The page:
Dear Colleagues,As you know HB 2593 from last session was interpreted to require separate committees for the Primary and General elections. While that was never the intent of the bill (a point that is not really in dispute), we have nevertheless been dealing with that hassle ever since. Subsequently many of you have come to me, from both chambers and both sides of the political aisle, asking me to move a clarification/fix bill through this body as quickly as possible. I have done my best to oblige. After soliciting input from many of you and incorporating feedback from earlier drafts of the bill from anyone who wished to provide it, I introduced HB 2665.The bill resolves the two-committee issue moving forward while addressing the various scenarios that different people face because of the two-committee requirement we’ve had since last September. At the same time, I have done my best to keep the “politics” out of the bill. My goal was to have a clean bill that was bi-partisan or, really, non-partisan in nature. After all, we all benefit from having this issue resolved as quickly as possible. To that end, I included an emergency clause in the bill so that we would not have to continue dealing with two committees once the bill is (presumably) signed. As you are probably well aware, there were not enough votes to preserve the emergency clause during the House vote. Sadly, the bill passed largely along party line for reasons that I still don’t understand to this day. It subsequently moved over to the Senate where an emergency clause was added back on in committee. I am hopeful that the emergency clause stays on there as I would very much like to put this hassle behind us. This is a sentiment that many of you have shared and expressed for the last several months (and I am certainly looking forward to the end of some of your pestering…er, I mean, pushing for this fix!). If the emergency clause gets on the bill then we will have immediate closure. If it does not, then we will continue to deal with this hassle for a few more months. I do not see why we would choose the second option for ourselves. The bill is good policy; it should not be controversial. It is about one issue and one issue only: one committee or two. The emergency clause is about whether we all want to continue dealing with the two-committee headache for months longer or to end it now. I prefer the latter. But it’s up to you.I am sending this email because there have been a variety of rumors floating around about what is or isn’t happening with my bill. Some even seem to think I have some sort of “nefarious” motives. I find this perplexing given my openness and best efforts to be as fair as possible with what should be a non-controversial bill that we all want to see pass. In addition, some outside entities have encouraged some of you to try to leverage the bill for something else. As I have said from the beginning that I want this bill to be clean, and have tried to keep partisan issues out of it, I will, likewise, not allow it to be leveraged for something else. HB 2665 will stand on its own merits. I simply want to resolve the two-committee issue as quickly as possible, as I know you all do.So it comes down to this: If the emergency clause gets on in the Senate, and I have enough commitments on the House side to preserve it, you have my word that I will not allow anything else to be included/attached to the bill. This has been my promise from the beginning and has not changed but I am reiterating it now so that it is crystal clear. If, however, the bill moves forward as a “partisan” bill, with insufficient support in the Senate/House to preserve the emergency, then I will, regrettably, be forced to treat it as a partisan bill. As such, I will no longer be concerned about keeping it clean of other partisan policies that some may be interested in adding to the bill. The choice is yours.Thank you for your time and consideration! Please let me know if you have any questions…Sincerely,Representative J.D. MesnardArizona House of Representatives, District 17602-926-4481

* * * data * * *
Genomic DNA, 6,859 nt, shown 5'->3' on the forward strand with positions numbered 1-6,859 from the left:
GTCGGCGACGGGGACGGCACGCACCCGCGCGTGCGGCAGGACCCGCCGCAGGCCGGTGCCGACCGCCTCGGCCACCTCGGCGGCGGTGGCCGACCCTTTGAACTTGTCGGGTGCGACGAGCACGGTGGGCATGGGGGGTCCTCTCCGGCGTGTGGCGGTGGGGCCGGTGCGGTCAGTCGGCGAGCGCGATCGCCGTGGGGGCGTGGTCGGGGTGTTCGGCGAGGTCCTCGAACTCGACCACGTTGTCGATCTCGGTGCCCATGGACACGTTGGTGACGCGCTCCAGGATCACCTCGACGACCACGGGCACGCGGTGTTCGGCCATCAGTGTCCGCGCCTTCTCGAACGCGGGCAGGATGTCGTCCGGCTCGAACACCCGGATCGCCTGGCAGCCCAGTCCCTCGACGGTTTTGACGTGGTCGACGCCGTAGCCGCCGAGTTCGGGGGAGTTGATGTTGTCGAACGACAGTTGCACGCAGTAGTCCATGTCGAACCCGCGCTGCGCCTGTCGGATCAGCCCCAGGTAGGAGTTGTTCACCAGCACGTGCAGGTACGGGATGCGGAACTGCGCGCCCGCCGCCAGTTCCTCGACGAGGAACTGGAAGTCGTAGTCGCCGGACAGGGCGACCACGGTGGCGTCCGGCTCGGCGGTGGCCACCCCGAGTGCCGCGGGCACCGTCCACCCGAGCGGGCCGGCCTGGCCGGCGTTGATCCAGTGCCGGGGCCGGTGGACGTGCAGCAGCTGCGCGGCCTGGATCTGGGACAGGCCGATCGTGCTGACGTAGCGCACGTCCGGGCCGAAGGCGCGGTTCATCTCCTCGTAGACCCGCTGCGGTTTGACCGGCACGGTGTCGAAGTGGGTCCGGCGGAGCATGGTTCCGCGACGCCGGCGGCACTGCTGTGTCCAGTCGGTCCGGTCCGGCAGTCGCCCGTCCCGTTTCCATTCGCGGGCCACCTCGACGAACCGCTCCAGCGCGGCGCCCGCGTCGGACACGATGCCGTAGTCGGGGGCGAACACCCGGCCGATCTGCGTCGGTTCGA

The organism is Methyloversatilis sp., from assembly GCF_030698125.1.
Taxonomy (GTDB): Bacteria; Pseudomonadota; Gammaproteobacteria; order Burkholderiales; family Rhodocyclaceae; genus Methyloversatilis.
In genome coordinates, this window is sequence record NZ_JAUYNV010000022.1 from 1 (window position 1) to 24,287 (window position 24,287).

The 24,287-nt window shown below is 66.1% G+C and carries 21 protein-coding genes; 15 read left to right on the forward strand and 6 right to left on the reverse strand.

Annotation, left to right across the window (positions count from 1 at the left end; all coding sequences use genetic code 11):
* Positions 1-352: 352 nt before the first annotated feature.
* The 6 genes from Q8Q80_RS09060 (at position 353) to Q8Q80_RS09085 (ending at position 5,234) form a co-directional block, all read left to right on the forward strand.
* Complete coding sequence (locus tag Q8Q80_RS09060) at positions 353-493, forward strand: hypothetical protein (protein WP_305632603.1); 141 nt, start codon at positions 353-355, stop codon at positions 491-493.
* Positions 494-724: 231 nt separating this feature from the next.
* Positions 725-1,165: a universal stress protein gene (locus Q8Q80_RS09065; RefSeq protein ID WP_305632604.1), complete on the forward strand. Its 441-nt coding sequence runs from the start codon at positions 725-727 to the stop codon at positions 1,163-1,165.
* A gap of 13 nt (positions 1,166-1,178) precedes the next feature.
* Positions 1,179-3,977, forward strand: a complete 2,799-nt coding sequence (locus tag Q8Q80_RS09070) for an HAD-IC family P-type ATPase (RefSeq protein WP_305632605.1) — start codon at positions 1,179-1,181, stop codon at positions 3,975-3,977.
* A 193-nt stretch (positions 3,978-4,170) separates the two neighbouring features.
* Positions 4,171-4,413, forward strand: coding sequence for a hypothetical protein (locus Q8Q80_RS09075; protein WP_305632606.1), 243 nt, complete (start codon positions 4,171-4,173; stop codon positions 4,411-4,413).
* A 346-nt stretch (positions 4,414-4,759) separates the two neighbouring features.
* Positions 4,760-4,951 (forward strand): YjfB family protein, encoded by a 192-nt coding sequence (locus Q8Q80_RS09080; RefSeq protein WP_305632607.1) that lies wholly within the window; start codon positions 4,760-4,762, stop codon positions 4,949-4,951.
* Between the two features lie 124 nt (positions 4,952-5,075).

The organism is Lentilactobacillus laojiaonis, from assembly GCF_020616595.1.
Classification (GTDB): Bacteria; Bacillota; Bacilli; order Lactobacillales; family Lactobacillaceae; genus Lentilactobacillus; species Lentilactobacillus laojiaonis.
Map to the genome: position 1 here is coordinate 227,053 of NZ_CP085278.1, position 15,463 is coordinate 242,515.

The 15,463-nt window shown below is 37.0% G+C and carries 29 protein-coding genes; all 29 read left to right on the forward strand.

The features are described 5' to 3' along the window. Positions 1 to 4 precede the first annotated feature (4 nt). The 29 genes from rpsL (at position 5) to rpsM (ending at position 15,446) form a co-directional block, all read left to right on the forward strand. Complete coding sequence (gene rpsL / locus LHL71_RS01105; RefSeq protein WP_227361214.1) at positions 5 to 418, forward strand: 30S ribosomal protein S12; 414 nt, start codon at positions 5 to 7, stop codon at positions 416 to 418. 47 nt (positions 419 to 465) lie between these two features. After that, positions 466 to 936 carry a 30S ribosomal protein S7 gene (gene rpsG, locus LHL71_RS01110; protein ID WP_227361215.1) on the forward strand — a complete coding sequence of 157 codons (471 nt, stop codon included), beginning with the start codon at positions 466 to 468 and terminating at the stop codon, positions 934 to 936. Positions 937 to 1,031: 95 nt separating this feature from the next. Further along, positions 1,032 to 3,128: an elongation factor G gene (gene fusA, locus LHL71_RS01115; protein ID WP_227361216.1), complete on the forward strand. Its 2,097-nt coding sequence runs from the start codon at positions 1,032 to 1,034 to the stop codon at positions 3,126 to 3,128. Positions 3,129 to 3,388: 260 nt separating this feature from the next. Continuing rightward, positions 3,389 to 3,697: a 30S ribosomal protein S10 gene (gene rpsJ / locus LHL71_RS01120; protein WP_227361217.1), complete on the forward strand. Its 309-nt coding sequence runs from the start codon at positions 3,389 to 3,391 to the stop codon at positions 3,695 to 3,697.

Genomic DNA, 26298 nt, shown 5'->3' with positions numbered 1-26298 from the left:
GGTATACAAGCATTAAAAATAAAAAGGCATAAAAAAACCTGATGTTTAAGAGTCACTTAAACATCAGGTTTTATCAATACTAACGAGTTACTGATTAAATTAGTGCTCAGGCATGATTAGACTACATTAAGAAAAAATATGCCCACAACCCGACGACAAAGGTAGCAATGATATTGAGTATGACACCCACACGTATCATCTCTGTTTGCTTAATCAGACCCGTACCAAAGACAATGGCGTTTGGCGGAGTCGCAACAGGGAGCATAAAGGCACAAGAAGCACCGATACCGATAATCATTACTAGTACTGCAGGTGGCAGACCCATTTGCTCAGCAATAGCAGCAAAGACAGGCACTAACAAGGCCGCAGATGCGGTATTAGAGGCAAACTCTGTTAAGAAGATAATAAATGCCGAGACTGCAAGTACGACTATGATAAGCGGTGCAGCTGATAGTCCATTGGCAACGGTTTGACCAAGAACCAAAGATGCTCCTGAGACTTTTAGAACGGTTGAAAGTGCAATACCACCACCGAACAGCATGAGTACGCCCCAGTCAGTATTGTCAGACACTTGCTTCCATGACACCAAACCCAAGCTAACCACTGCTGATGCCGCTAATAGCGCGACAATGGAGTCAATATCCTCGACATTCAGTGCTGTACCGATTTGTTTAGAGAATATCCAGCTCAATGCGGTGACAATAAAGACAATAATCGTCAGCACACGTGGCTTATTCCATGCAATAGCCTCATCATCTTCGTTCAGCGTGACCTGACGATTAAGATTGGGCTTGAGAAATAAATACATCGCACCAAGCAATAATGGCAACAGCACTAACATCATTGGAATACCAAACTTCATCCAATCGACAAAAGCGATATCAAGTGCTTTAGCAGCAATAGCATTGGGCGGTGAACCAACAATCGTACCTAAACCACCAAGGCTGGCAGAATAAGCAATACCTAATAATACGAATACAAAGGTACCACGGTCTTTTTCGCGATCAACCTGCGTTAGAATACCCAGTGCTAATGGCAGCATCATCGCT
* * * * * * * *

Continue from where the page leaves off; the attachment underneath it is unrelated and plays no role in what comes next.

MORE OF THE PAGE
In essence, his threat to the Democratic members of both chambers is that they make running for office easier for his allies or he will attach some of the voter suppression clauses from HB2305 to the bill, making voting more difficult for average Arizonans (apparently, he doesn't consider them to be his allies).
Since Mesnard is not the only R rumored to be angling to be the next speaker (Eddie Farnsworth, not exactly "Mr. Charm" either), this kind of move could come back to bite him in the ass.
Members, D or R, have their own bases of support, and egos, and generally don't respond positively to threats. It could cost him some support for the speaker's post next year (assuming he wins reelection from his safe R district).
And voters, D or R (or something else) generally don't like having their ability to vote threatened by elected officials for the benefit of the electeds' allies.
And they may just take it out on members seen as supporters of Mesnard.